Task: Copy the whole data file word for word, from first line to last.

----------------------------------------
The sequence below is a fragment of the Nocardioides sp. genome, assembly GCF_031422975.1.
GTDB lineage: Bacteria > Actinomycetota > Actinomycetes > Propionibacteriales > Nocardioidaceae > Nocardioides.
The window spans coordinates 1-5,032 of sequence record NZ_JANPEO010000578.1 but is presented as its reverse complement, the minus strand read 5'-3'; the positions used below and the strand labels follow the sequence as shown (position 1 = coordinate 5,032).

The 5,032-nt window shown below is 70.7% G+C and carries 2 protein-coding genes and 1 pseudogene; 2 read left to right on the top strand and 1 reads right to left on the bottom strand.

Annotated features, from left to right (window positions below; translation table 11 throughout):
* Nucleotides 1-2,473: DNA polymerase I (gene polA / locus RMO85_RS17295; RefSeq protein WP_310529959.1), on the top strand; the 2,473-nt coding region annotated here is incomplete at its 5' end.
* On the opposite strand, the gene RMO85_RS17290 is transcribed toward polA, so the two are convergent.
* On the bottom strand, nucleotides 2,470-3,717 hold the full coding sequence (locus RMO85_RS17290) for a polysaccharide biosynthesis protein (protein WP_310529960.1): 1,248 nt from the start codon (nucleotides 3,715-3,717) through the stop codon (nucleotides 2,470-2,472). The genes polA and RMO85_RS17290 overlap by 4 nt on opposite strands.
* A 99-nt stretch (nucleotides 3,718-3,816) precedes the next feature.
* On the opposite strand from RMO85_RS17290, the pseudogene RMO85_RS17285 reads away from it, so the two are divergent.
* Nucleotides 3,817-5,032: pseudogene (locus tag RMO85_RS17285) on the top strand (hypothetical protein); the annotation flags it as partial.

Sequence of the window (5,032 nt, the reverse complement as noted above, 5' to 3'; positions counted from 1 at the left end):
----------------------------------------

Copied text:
The sequence below is a fragment of the Nocardioides sp. genome, assembly GCF_031422975.1.
GTDB lineage: Bacteria > Actinomycetota > Actinomycetes > Propionibacteriales > Nocardioidaceae > Nocardioides.
The window spans coordinates 1-5,032 of sequence record NZ_JANPEO010000578.1 but is presented as its reverse complement, the minus strand read 5'-3'; the positions used below and the strand labels follow the sequence as shown (position 1 = coordinate 5,032).

The 5,032-nt window shown below is 70.7% G+C and carries 2 protein-coding genes and 1 pseudogene; 2 read left to right on the top strand and 1 reads right to left on the bottom strand.

Annotated features, from left to right (window positions below; translation table 11 throughout):
* Nucleotides 1-2,473: DNA polymerase I (gene polA / locus RMO85_RS17295; RefSeq protein WP_310529959.1), on the top strand; the 2,473-nt coding region annotated here is incomplete at its 5' end.
* On the opposite strand, the gene RMO85_RS17290 is transcribed toward polA, so the two are convergent.
* On the bottom strand, nucleotides 2,470-3,717 hold the full coding sequence (locus RMO85_RS17290) for a polysaccharide biosynthesis protein (protein WP_310529960.1): 1,248 nt from the start codon (nucleotides 3,715-3,717) through the stop codon (nucleotides 2,470-2,472). The genes polA and RMO85_RS17290 overlap by 4 nt on opposite strands.
* A 99-nt stretch (nucleotides 3,718-3,816) precedes the next feature.
* On the opposite strand from RMO85_RS17290, the pseudogene RMO85_RS17285 reads away from it, so the two are divergent.
* Nucleotides 3,817-5,032: pseudogene (locus tag RMO85_RS17285) on the top strand (hypothetical protein); the annotation flags it as partial.

Sequence of the window (5,032 nt, the reverse complement as noted above, 5' to 3'; positions counted from 1 at the left end):